I have always found it funny how politicians seem to think that events, activities, and cultures that they don’t like will just disappear whenever they write a law banning it or part of it. Most people have no clue what laws exist and what don’t and often when they find out about a ridiculous law they just ignore it. Laws like these are nearly impossible to enforce and highly impotent.

Also, this woman is a complete idiot and should be kicked out of office. But then again I feel that way about most politicians. In the end I think we would do better without the vast majority of them (and lawyers, and lobbyists).

PrometheeFeu (profile) says:

“But seriously, if you’re an elected official and you only learn later that (a) you can’t ban a type of music and (b) that you were trying to legislate without knowing a damn thing about what you were legislating, perhaps it’s time to find a more productive line of work. One that doesn’t impact the lives of others.”

I disagree. We need more people like her in politics. I don’t mean the learning about the Constitution after introducing legislation part. I mean the learning about the Constitution and doing some research before voting. Yes, we would all like them to do research and think before introducing legislation, but that’s not going to happen. So kudo to Ma for clearing the low bar. Most of her colleagues can’t even do that.

PrometheeFeu (profile) says:

Re: Re:

You mean to say that Assemblywoman Ma is justified in trying to banning pacifiers, LED gloves and stuffed animals at rave parties? Let me repeat that list for you: pacifiers, LED gloves and stuffed animals. Once again, the list of dangerous items that apparently lead to drug use: pacifiers, LED gloves and stuffed animals… I don’t really care about the tone of the article. The facts themselves are completely absurd. How is it the government’s business if I want to suck on a pacifier, while carrying my stuffed animals and wearing LED gloves? This is a completely unwarranted and stupid intrusion into people’s lives.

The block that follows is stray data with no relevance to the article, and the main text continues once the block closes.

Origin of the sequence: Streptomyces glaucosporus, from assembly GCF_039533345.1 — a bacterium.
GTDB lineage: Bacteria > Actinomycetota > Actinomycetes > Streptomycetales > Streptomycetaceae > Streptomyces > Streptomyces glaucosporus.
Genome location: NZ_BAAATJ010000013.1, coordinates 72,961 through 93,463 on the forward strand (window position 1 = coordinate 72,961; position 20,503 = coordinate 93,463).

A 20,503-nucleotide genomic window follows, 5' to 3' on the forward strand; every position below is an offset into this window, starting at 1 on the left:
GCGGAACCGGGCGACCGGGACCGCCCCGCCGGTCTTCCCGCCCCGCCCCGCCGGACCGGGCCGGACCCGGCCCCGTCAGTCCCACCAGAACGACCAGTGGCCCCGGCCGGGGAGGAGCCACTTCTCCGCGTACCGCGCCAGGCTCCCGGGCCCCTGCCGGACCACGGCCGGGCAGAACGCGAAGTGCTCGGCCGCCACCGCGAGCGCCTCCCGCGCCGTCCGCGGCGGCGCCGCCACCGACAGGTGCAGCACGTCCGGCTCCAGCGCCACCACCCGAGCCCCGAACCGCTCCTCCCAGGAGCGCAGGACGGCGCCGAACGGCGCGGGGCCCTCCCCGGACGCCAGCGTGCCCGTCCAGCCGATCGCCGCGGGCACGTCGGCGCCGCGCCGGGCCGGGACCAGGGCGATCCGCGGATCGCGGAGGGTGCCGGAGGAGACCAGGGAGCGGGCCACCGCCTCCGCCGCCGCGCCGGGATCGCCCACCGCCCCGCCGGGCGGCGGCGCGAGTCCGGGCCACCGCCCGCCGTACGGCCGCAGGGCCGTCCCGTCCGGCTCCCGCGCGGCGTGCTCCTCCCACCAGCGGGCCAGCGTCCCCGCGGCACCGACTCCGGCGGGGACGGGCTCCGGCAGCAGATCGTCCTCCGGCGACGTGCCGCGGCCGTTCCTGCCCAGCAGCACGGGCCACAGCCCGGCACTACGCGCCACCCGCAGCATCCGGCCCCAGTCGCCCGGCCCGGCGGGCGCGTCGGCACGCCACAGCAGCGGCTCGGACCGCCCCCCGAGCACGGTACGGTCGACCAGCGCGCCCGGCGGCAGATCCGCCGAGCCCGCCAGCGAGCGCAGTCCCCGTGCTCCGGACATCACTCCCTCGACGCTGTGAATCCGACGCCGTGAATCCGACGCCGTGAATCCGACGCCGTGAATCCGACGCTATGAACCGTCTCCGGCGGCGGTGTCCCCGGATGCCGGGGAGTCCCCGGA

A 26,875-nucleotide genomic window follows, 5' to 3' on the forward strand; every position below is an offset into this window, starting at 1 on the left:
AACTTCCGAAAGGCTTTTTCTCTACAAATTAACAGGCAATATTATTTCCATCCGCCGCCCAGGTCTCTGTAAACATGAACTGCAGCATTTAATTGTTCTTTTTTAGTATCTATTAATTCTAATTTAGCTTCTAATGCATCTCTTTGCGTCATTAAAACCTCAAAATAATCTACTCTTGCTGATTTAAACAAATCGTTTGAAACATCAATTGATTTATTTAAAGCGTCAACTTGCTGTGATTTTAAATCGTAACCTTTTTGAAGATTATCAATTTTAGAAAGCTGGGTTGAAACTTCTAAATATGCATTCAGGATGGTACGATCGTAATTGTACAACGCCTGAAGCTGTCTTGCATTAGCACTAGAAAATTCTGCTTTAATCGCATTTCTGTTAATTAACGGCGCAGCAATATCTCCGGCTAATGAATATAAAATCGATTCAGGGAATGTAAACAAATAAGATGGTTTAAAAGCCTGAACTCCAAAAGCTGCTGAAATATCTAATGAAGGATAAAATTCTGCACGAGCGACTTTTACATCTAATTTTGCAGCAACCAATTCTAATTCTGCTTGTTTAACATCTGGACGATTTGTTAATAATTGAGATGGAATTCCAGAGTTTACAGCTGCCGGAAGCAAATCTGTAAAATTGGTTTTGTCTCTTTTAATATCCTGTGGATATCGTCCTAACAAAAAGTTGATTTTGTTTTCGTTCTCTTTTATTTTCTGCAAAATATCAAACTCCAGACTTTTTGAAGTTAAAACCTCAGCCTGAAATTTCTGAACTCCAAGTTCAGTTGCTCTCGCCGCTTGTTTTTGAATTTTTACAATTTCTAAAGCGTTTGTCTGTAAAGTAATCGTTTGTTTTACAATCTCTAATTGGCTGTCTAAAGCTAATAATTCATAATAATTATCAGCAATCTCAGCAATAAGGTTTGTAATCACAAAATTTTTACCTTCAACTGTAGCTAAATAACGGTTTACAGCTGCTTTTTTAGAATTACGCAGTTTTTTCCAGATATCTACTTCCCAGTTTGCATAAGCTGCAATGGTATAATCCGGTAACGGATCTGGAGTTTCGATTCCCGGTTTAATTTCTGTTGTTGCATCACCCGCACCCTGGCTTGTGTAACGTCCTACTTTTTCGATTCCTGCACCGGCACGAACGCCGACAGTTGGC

Anonymous Coward says:

But seriously, if you’re an elected official and you only learn later that (a) you can’t ban a type of music and (b) that you were trying to legislate without knowing a damn thing about what you were legislating, perhaps it’s time to find a more productive line of work. One that doesn’t impact the lives of others.

Then there would be no laws, no lawmakers, and no politicians whatsoever… wait, that’s a good idea.

Anonymous Coward says:

I do not think it means what you think it means

Did anyone actually read this law before commenting? I don’t see any mention of pacifiers or stuffed animals in the text of the original bill, any of the amended versions, or the bill as passed. You can track the history at http://info.sen.ca.gov/cgi-bin/postquery?bill_number=ab_74&sess=CUR&house=B&site=sen. While admittedly the original bill was silly (and pretty clearly unconstitutional), the act as passed just says if a state agency is planning a big event on state property, the agency has to assess the danger and may require the promoter to implement an “event action plan.”

That doesn’t sound nearly crazy enough to be a result of the political process, though, does it? Unless… maybe this is a case where the political process … worked pretty well?

… nah.

Renee Marie Jones says:

Clueless politicians

Well, you kinda have to expect this. Republicans firmly believe that you can decide any issue strictly from believe and ideology without any thought or even knowledge of the thing you are legislating. It’s part of the hatred of intelligence and learning that permeates American society. This is what you get.